July 9th, 2007

Wrong On Hyperlocal: Google And Web 1.0 Killed Backfence


There’s been a lot of debate about what killed Backfence, the hyperlocal news site. Was it poor design? Lack of incentives for users to generate content? Bad business model? Maybe all of these contributed.

But what really killed Backfence was Google and Web 1.0.

One of the first Backfence localities was Reston, VA. Here’s what you get when you do a Google search for Reston:


The second result is Reston Web — the Reston Virginia Community Website.


Holy Web 1.0, Batman! What is this thing?

Apparently, it’s a thriving community website, and has been for quite some time (hence the high Google ranking). If you check out the old fashioned bulletin board, you’ll find a thriving community, i.e. all of the people who never discovered — and never needed — Backfence. Sure Backfence had rounded corners and other Web 2.0 spice, but it turns out residents of Reston don’t really care about that stuff — nobody does.


Do a search for Ashburn, another Backfence locality, and you’ll find more ponderously 1.0 sites — this one, Ashburnweb (see the theme here?), dates back to 1996:


The Google search results for Backfence localities also includes community centers, home owners associations, and other community hubs that long predate Backfence.

And where is Backfence in Google? It’s there, usually on the second page (where no one could find it), sometimes on the bottom of the first.

But here’s the real indictment of Backfence and all of the current thinking on “hyperlocal.” In the age of Google, you no longer have to guess what’s on people’s minds regarding a particular topic — Google’s database is all-knowing, all-seeing. Here’s what real people have on their minds when they are thinking hyperlocally about Reston (first bar is June search volume and second bar is advertiser competition for that keyword):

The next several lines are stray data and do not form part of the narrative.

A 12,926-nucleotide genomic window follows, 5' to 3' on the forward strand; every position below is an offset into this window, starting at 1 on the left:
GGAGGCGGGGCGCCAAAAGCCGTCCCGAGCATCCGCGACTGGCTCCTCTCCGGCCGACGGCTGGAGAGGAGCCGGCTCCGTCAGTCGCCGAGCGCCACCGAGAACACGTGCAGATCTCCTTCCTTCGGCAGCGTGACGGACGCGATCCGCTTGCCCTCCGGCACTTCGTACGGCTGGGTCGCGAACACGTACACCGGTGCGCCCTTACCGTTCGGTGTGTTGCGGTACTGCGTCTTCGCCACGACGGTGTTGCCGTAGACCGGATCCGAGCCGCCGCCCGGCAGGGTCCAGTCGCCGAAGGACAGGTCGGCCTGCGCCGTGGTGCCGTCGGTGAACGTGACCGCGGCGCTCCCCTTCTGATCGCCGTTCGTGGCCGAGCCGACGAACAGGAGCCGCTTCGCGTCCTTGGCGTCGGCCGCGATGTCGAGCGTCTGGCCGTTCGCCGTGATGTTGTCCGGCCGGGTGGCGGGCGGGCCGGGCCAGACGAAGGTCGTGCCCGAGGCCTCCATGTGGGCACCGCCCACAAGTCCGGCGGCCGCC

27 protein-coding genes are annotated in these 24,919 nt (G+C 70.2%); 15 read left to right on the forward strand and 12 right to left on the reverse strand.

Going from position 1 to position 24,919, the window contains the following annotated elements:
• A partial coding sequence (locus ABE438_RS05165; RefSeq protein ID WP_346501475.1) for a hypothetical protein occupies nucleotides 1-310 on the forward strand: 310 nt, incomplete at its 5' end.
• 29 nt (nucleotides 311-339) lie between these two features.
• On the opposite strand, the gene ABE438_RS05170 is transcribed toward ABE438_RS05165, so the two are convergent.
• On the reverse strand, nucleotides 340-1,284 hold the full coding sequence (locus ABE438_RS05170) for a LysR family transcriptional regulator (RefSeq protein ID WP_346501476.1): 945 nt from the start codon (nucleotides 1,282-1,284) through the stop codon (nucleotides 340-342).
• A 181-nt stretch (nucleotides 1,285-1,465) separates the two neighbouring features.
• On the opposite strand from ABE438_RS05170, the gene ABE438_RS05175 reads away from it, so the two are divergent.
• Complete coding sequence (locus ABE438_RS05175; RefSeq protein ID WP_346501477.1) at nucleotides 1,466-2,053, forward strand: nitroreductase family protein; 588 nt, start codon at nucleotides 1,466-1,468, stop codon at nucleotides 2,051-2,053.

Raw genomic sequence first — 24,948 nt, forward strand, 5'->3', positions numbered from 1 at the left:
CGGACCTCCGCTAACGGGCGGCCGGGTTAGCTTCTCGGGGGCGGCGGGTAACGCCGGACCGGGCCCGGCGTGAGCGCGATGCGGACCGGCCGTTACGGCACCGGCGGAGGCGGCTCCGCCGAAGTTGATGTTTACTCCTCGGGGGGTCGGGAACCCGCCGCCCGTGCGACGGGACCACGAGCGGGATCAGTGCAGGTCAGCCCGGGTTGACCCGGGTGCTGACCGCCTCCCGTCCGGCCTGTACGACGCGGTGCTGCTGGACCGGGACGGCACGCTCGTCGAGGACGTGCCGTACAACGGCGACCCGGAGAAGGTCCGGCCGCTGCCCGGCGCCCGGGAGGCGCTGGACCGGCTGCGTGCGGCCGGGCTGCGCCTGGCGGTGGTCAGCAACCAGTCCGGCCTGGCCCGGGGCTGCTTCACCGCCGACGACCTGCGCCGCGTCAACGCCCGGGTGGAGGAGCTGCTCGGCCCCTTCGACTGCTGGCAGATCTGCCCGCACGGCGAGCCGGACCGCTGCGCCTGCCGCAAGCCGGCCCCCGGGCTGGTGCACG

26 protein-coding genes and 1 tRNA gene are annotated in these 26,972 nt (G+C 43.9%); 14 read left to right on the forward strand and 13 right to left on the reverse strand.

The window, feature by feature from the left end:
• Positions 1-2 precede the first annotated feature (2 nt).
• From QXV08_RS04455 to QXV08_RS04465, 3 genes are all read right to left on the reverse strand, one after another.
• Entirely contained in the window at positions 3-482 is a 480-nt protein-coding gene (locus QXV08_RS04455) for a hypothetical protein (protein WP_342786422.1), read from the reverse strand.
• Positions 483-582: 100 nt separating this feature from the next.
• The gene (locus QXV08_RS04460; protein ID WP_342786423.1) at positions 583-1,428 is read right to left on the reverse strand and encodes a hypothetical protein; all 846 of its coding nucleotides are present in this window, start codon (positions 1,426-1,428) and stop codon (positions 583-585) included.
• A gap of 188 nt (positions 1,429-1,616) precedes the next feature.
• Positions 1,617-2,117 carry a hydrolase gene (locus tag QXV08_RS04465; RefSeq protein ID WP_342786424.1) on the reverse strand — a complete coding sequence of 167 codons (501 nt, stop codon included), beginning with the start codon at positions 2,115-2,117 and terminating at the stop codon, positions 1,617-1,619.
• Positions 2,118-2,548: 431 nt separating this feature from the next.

Hyperlocal is about “community,” sure, but on the Web it’s more about utility — hyperlocal is where we lead our daily lives and all the things we need to get done. We need to know where to live, where to find the zoo, where to eat out, where to play golf, where the local YMCA is, and where to see a dentist.

The problem with all the thinking on hyperlocal is that it’s focused on what we think people need, i.e. more local news reporting, not what they want, i.e. help getting things done — web publishers figured out 10 years ago how to give people what they want, and then Google stepped in and took care of the rest.

That doesn’t mean that hyperlocal can’t evolve in the 2.0 era — but it needs to do so with a keen understanding of how the Web works, and not a nostalgia for how local newspapers used to work.

(Oh, regarding businesses models…none of the 1.0 sites that rank high in Google, and thus get tons of traffic, appears to be a thriving businesses — something to meditate on.)

  • Blurgle

    The idea behind Backfence, that people have more in common with locals and enjoy discussing local matters, is the problem. Most people online would rather discuss their favourite topic with someone in Russia than the mayor's re-election campaign with their closest neighbour. That's one reason why they go online: to find people who are interested in what they enjoy.

    It was a flawed idea from the start.

  • I've done a lot of reading on hyper-local since the Backfence announcement, and I have to give it to you. I think you've hit the nail on the head on this subject better than anyone I've read so far.

    I especially like your phrase, "The problem with all the thinking on hyperlocal is that it’s focused on what we think people need, i.e. more local news reporting, not what they want."

    Some good old-fashioned commonsense at work there.

  • I agree that Backfence had a tough row to hoe because of RestonWeb (etc.), but what about this factor: Reston is served remarkably well by three weekly newspapers. Not bad for a population somewhat north of 56k that isn't even a town. Can the demise of Backfence also or actually be a case of an entrenched non-digital media slaying a newcomer?

  • Max,

    Imagine USNET with rounded corners -- now there's a killer app!

  • Scott,
    Further to your point, USENET actually still is a thriving platform. It's very unsexy, very un-Web 2.0, but very relevant.
    - Max

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